‘Anam is a beautiful book. I loved its hypnotic rhythms, its restlessness, the way memories, dreams and ideas, like waves, kept riding in over the top of one another, undoing and complicating everything. It is the work of a soulful and scrupulous mind.’
A grandson tries to learn the family story. But what kind of story is it? Is it a prison memoir, about the grandfather imprisoned without charge or trial by a revolutionary government? Is it an oral history of the grandmother left behind to look after the children? Or is it a love story? A detective tale?
Moving from 1930s Hanoi through a series of never-ending wars and displacements to Saigon, Paris, Melbourne and Cambridge, Anam is a novel about memory and inheritance, colonialism and belonging, home and exile.
Anam blends fiction and essay, theory and everyday life to imagine that which has been repressed, left out, and forgotten. The grandson mines his family and personal stories to turn over ideas that resonate with all of us around place and home, legacy and expectation, ambition and sacrifice. As he sifts through letters, photographs, government documents and memories, he has his own family to think about- a partner and an infant daughter. Is there a way to remember the past that creates a future for them? Or does coming home always involve a certain amount of forgetting?
Andre Dao is a Melbourne-based writer, editor and artist. His debut novel, Anam, won the 2021 Victorian Premier’s Literary Award for an Unpublished Manuscript. His writing has appeared in Meanjin, Sydney Review of Books, Griffith Review, The Monthly, The Lifted Brow, Cordite, The Saturday Paper, New Philosopher, Arena Magazine, Asia Literary Review and elsewhere.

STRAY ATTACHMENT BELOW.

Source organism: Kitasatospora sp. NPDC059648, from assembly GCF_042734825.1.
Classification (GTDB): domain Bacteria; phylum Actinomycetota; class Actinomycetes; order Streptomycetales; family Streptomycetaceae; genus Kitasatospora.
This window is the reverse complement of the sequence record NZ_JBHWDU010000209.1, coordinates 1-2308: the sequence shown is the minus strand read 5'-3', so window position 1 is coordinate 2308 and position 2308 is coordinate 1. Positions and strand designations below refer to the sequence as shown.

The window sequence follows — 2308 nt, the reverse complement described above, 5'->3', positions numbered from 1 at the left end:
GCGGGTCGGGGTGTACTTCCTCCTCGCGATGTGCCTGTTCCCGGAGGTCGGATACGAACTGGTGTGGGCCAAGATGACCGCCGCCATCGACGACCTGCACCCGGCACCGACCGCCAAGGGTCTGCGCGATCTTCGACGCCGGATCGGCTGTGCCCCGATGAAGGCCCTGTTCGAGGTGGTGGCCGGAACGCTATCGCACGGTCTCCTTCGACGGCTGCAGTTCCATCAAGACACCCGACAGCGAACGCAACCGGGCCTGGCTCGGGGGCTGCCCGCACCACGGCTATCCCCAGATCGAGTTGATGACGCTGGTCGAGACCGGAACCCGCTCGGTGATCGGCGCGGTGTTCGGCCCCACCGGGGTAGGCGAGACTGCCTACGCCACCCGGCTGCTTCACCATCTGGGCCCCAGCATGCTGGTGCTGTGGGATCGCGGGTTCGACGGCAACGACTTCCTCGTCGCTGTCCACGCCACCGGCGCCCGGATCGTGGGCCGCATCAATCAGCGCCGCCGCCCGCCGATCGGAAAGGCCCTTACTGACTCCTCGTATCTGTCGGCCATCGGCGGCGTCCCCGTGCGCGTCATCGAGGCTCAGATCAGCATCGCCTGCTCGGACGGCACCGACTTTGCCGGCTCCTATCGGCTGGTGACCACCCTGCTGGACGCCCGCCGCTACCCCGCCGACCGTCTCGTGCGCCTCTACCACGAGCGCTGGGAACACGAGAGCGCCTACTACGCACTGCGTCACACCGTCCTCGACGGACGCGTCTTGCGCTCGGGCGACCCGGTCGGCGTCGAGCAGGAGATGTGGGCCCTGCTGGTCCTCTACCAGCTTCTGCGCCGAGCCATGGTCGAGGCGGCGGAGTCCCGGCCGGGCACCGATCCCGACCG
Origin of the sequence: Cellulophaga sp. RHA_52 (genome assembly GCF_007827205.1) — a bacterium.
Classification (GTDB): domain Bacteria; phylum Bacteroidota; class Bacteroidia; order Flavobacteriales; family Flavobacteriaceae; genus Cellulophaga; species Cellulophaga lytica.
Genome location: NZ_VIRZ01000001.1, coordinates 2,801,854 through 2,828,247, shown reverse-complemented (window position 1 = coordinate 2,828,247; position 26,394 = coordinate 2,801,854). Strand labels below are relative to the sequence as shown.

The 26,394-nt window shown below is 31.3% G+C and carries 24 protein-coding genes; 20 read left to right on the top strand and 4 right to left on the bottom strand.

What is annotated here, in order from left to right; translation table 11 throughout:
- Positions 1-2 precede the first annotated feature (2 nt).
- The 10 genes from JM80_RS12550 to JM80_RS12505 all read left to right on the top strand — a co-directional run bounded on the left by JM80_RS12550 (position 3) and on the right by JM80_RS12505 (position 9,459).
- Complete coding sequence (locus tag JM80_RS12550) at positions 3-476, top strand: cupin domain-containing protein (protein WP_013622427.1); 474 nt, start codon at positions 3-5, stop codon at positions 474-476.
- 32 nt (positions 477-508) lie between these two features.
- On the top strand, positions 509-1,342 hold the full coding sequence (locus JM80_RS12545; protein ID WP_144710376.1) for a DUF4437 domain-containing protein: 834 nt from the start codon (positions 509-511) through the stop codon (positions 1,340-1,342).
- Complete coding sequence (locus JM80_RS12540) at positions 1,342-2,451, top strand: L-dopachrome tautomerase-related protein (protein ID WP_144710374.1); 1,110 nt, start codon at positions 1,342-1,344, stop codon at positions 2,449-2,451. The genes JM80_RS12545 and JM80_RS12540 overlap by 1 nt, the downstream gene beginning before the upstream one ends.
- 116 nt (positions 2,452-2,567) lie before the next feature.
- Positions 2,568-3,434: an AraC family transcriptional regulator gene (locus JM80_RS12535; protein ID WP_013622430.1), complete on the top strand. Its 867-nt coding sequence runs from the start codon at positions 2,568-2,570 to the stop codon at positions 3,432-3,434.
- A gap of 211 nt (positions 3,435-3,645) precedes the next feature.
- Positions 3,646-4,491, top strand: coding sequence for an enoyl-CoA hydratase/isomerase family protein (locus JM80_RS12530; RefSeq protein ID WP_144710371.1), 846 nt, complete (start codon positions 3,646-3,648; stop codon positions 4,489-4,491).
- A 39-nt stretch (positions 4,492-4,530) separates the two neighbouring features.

His residencies and fellowships include an AsiaLink Arts Residency in Hanoi, an Emerging Writers Festival-Ubud Writers Festival Island to Island residency across Indonesia, and a Wheeler Centre Hotdesk Fellowship. In 2015 he was selected as one of Melbourne Writers Festival’s 30 Best Writers under 30.
He is the co-founder of Behind the Wire, the award-winning oral history project documenting the stories of the adults and children who have been detained by the Australian government after seeking asylum in Australia. His work for Behind the Wire includes a Quill award winning article for The Saturday Paper and the Walkley Award-winning podcast, The Messenger. He co-edited Behind the Wire’s collection of literary oral histories They Cannot Take the Sky.
He was previously the editor-in-chief of Right Now, an online human rights magazine. In recognition of that work he was a finalist for the Australian Human Rights Commission’s 2011 Young People’s Human Rights Medal. He is also a member of the Manus Recording Project Collective, whose work has been exhibited in the Ian Potter Museum of Art, Melbourne and the City Gallery, Wellington.